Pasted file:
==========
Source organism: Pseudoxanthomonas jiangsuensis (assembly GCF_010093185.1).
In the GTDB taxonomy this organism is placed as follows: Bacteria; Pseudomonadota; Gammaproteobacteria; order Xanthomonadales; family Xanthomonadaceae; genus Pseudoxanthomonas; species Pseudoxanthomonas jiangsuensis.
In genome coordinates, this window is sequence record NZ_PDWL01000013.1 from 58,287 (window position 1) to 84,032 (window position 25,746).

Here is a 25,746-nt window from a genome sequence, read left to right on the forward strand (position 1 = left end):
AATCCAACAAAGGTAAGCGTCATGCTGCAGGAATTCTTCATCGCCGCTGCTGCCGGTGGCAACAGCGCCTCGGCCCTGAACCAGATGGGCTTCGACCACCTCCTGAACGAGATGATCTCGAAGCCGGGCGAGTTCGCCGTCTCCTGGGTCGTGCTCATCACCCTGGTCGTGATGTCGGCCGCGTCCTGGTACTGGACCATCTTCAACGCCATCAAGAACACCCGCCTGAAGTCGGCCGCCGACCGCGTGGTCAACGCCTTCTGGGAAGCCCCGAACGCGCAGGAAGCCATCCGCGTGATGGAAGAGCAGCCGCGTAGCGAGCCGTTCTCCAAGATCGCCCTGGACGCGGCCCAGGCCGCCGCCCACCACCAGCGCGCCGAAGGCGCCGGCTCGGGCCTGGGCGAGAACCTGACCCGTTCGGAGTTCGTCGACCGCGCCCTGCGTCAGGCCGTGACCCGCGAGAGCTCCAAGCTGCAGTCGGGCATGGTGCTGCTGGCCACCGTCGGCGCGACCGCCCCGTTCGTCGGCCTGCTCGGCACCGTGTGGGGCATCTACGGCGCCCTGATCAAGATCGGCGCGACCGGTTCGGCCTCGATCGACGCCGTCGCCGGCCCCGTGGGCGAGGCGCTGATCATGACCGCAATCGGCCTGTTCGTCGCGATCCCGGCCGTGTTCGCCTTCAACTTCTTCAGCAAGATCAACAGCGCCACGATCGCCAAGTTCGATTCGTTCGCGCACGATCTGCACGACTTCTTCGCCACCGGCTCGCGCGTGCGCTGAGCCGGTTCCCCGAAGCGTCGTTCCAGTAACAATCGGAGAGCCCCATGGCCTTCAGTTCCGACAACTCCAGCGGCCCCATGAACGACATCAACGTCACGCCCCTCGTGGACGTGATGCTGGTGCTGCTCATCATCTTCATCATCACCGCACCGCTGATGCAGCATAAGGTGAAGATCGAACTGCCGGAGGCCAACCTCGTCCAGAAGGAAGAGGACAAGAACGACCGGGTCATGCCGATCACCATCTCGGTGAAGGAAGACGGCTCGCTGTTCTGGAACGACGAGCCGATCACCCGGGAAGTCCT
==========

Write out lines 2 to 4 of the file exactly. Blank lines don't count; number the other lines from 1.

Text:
In the GTDB taxonomy this organism is placed as follows: Bacteria; Pseudomonadota; Gammaproteobacteria; order Xanthomonadales; family Xanthomonadaceae; genus Pseudoxanthomonas; species Pseudoxanthomonas jiangsuensis.
In genome coordinates, this window is sequence record NZ_PDWL01000013.1 from 58,287 (window position 1) to 84,032 (window position 25,746).

Here is a 25,746-nt window from a genome sequence, read left to right on the forward strand (position 1 = left end):